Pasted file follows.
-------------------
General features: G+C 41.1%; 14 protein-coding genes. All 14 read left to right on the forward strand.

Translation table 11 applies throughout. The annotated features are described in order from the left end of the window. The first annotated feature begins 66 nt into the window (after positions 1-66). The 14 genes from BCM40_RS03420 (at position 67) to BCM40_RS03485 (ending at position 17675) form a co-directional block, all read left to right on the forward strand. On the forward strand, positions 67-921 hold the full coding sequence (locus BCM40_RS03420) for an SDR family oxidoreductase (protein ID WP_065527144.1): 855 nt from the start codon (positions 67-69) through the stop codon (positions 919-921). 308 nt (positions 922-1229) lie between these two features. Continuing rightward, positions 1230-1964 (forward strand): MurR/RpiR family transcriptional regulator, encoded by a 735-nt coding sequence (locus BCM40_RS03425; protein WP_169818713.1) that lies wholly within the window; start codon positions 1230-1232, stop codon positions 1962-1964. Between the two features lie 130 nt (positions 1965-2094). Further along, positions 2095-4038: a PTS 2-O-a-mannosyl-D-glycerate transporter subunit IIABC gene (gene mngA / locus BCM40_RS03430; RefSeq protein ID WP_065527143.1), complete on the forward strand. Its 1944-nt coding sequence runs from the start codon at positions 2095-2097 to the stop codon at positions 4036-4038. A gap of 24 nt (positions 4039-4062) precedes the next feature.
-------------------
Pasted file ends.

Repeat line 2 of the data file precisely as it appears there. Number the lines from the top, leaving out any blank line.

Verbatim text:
Translation table 11 applies throughout. The annotated features are described in order from the left end of the window. The first annotated feature begins 66 nt into the window (after positions 1-66). The 14 genes from BCM40_RS03420 (at position 67) to BCM40_RS03485 (ending at position 17675) form a co-directional block, all read left to right on the forward strand. On the forward strand, positions 67-921 hold the full coding sequence (locus BCM40_RS03420) for an SDR family oxidoreductase (protein ID WP_065527144.1): 855 nt from the start codon (positions 67-69) through the stop codon (positions 919-921). 308 nt (positions 922-1229) lie between these two features. Continuing rightward, positions 1230-1964 (forward strand): MurR/RpiR family transcriptional regulator, encoded by a 735-nt coding sequence (locus BCM40_RS03425; protein WP_169818713.1) that lies wholly within the window; start codon positions 1230-1232, stop codon positions 1962-1964. Between the two features lie 130 nt (positions 1965-2094). Further along, positions 2095-4038: a PTS 2-O-a-mannosyl-D-glycerate transporter subunit IIABC gene (gene mngA / locus BCM40_RS03430; RefSeq protein ID WP_065527143.1), complete on the forward strand. Its 1944-nt coding sequence runs from the start codon at positions 2095-2097 to the stop codon at positions 4036-4038. A gap of 24 nt (positions 4039-4062) precedes the next feature.